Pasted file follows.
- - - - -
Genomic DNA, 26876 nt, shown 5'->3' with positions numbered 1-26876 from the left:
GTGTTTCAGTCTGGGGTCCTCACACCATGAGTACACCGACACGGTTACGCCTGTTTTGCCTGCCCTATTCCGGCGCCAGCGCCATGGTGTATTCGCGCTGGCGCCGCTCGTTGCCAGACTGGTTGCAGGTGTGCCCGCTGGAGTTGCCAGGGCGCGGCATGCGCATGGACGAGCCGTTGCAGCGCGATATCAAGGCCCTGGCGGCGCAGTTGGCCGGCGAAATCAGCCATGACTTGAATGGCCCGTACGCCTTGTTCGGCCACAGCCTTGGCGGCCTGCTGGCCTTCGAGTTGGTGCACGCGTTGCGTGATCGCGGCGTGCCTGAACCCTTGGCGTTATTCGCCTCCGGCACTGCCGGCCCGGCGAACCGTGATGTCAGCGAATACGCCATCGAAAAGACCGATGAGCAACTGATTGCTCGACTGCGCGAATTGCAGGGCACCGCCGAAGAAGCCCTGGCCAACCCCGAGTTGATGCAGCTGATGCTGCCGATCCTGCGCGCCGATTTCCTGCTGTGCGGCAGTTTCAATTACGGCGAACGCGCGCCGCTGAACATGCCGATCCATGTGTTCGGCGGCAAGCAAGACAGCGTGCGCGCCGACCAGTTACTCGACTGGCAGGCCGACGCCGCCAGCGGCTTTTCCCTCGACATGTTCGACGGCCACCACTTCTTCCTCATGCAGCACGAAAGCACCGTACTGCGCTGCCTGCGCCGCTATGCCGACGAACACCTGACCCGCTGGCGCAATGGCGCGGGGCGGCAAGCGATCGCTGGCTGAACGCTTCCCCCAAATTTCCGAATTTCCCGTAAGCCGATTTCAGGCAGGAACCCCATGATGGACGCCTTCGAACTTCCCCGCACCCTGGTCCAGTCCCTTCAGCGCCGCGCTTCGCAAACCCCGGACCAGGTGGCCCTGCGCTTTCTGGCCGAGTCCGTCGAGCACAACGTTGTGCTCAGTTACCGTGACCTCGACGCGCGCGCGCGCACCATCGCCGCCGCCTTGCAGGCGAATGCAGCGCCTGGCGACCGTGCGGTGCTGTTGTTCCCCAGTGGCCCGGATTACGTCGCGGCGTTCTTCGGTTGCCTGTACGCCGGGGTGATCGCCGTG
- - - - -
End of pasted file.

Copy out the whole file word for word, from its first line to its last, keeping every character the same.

Genomic DNA, 26876 nt, shown 5'->3' with positions numbered 1-26876 from the left:
GTGTTTCAGTCTGGGGTCCTCACACCATGAGTACACCGACACGGTTACGCCTGTTTTGCCTGCCCTATTCCGGCGCCAGCGCCATGGTGTATTCGCGCTGGCGCCGCTCGTTGCCAGACTGGTTGCAGGTGTGCCCGCTGGAGTTGCCAGGGCGCGGCATGCGCATGGACGAGCCGTTGCAGCGCGATATCAAGGCCCTGGCGGCGCAGTTGGCCGGCGAAATCAGCCATGACTTGAATGGCCCGTACGCCTTGTTCGGCCACAGCCTTGGCGGCCTGCTGGCCTTCGAGTTGGTGCACGCGTTGCGTGATCGCGGCGTGCCTGAACCCTTGGCGTTATTCGCCTCCGGCACTGCCGGCCCGGCGAACCGTGATGTCAGCGAATACGCCATCGAAAAGACCGATGAGCAACTGATTGCTCGACTGCGCGAATTGCAGGGCACCGCCGAAGAAGCCCTGGCCAACCCCGAGTTGATGCAGCTGATGCTGCCGATCCTGCGCGCCGATTTCCTGCTGTGCGGCAGTTTCAATTACGGCGAACGCGCGCCGCTGAACATGCCGATCCATGTGTTCGGCGGCAAGCAAGACAGCGTGCGCGCCGACCAGTTACTCGACTGGCAGGCCGACGCCGCCAGCGGCTTTTCCCTCGACATGTTCGACGGCCACCACTTCTTCCTCATGCAGCACGAAAGCACCGTACTGCGCTGCCTGCGCCGCTATGCCGACGAACACCTGACCCGCTGGCGCAATGGCGCGGGGCGGCAAGCGATCGCTGGCTGAACGCTTCCCCCAAATTTCCGAATTTCCCGTAAGCCGATTTCAGGCAGGAACCCCATGATGGACGCCTTCGAACTTCCCCGCACCCTGGTCCAGTCCCTTCAGCGCCGCGCTTCGCAAACCCCGGACCAGGTGGCCCTGCGCTTTCTGGCCGAGTCCGTCGAGCACAACGTTGTGCTCAGTTACCGTGACCTCGACGCGCGCGCGCGCACCATCGCCGCCGCCTTGCAGGCGAATGCAGCGCCTGGCGACCGTGCGGTGCTGTTGTTCCCCAGTGGCCCGGATTACGTCGCGGCGTTCTTCGGTTGCCTGTACGCCGGGGTGATCGCCGTG